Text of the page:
After a little bit of research to figure out what parts of HTML I should be able to use in my Sawppy rover control project, I got to work. Some minor parts of the 2D joystick touchpad
<canvas> code was copied from the SGVHAK rover project, but the majority did not. One change was that I no longer sent updates upon every user input event, as I’ve learned that generated far too much data for this purpose. The internal calculations will still be made in the input event handlers, but those updated coordinates are not sent to the server except by a polling loop set up to run at regular intervals.
Speaking of the input event handlers, I switched to using standard generalized pointer event API instead of those specific to mouse input or touch input, and a quick test showed it functioned as expected on all the platforms I tried. (Chrome on Windows 10, Chrome on Android, Safari on iOS, and IE on Windows Phone 8.) If there’s a good reason why I didn’t use that earlier for SGVHAK rover, I have yet to encounter it.
Those changes were relatively minor in comparison to the next part: switching to using websocket for communicating steering and speed values to the server. For this I had to modify my Node.js placeholder server, as it was no longer a static file server. I expected to find a Node.js websocket library and was not surprised to find there were actually several to choose from. Based on a quick glance at the getting started examples,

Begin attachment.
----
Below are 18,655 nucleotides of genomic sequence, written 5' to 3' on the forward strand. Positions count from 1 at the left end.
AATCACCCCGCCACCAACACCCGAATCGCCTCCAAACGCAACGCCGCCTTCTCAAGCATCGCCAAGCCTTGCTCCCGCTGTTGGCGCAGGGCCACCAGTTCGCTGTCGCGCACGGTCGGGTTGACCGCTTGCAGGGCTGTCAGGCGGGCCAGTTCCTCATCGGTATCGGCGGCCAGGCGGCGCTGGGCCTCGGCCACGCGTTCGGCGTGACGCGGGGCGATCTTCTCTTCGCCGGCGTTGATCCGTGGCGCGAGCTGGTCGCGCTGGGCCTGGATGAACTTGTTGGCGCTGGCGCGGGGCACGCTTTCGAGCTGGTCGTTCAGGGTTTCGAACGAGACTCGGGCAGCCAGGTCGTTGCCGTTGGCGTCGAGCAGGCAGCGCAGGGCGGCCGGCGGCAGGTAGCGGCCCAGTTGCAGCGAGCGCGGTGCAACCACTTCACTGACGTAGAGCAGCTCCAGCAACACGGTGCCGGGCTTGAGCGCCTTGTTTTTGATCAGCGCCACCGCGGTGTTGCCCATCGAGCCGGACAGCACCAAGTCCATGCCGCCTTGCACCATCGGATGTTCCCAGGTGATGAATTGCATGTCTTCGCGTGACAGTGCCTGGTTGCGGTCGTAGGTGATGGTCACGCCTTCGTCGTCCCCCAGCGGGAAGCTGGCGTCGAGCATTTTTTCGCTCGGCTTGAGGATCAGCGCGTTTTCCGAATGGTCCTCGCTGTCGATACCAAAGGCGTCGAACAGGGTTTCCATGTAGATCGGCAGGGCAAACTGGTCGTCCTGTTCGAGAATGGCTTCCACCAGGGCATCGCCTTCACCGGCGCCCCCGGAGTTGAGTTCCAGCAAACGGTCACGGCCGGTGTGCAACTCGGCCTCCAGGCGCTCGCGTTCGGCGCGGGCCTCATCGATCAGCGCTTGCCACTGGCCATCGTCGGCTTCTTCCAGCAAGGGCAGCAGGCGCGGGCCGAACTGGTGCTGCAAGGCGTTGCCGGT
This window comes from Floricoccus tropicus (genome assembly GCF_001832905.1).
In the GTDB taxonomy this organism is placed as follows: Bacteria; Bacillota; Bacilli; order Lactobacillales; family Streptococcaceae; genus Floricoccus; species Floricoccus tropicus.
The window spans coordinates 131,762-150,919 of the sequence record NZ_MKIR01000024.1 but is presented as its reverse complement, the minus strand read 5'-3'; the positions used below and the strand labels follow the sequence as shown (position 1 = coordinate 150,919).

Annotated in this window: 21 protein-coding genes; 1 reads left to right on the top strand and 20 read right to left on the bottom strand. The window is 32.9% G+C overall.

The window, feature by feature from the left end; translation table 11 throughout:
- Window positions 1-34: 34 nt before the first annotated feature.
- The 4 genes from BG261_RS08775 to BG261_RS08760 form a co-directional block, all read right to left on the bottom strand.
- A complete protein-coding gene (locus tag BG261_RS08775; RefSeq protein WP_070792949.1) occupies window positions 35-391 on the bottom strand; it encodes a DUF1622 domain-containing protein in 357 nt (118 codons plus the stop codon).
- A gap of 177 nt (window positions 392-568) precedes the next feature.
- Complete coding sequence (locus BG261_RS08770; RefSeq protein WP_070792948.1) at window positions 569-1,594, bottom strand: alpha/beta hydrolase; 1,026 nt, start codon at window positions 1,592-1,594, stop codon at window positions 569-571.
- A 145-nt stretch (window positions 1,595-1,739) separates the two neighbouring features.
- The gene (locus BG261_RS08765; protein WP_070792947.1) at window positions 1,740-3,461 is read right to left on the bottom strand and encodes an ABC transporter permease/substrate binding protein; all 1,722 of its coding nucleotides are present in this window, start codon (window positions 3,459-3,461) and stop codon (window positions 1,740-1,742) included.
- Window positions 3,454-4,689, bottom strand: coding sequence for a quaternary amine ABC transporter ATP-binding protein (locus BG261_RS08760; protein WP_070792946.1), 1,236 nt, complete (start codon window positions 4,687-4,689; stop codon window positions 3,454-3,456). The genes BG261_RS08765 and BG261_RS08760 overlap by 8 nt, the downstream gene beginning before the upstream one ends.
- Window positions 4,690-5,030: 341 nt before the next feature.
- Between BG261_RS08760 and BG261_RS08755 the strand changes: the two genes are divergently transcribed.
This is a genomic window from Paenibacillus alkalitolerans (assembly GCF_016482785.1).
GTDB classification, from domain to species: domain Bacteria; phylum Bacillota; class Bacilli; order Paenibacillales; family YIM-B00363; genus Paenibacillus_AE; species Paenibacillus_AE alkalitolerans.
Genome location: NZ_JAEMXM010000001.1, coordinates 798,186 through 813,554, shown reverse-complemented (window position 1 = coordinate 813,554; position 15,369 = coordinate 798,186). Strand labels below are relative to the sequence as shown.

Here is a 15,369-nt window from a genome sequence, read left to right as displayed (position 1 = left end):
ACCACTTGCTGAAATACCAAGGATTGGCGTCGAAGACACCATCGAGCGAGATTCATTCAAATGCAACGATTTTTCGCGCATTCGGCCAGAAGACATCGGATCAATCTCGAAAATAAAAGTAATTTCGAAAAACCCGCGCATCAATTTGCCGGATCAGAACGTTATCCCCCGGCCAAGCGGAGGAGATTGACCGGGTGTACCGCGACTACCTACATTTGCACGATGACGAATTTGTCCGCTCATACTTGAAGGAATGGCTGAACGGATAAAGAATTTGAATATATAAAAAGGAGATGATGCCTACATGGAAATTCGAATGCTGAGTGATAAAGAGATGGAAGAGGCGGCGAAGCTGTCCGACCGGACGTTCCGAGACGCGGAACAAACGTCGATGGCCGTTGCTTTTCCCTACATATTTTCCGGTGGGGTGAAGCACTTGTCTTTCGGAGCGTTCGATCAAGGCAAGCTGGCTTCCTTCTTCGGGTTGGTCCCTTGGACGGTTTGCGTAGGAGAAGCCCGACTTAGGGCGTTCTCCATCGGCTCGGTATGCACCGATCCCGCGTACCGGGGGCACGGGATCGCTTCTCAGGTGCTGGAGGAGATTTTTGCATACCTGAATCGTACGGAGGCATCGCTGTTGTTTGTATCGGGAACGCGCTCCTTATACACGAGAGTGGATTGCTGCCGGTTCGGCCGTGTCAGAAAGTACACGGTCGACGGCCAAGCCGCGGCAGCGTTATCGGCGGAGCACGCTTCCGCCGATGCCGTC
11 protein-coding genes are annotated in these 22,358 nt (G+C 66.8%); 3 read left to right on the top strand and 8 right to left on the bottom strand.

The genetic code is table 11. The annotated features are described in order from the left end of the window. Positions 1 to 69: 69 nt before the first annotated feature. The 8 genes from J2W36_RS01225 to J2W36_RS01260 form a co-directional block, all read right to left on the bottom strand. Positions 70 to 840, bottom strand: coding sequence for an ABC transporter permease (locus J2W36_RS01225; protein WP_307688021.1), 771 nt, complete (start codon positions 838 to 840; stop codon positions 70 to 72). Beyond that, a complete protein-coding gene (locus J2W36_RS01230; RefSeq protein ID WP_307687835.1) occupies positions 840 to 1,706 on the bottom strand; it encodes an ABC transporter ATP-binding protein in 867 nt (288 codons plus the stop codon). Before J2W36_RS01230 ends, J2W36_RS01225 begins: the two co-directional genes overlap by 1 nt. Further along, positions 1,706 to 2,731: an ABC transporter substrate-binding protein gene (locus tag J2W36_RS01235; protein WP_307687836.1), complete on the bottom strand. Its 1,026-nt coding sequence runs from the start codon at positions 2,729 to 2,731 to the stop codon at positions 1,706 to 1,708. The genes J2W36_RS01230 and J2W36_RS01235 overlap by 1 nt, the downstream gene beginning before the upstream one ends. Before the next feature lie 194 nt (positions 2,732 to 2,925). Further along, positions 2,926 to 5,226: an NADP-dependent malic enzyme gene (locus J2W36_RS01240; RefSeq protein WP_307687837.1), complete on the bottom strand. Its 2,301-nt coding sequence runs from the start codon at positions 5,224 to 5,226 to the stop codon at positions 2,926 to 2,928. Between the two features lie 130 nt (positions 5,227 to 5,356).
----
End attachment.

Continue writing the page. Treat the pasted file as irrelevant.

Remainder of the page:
ws looks like one I could get up and running fastest for my purposes, and it did not disappoint. It took far less work than I had expected to get websocket communication up and running, albeit only one-way from client browser to server. But this is fine, the Node.js placeholder has done its job, now I have a very rough but minimally functional set of client-side code for Sawppy HTML control. Enough for me to start looking at ESP32 server-side code.
[Code for this project is publicly available on GitHub]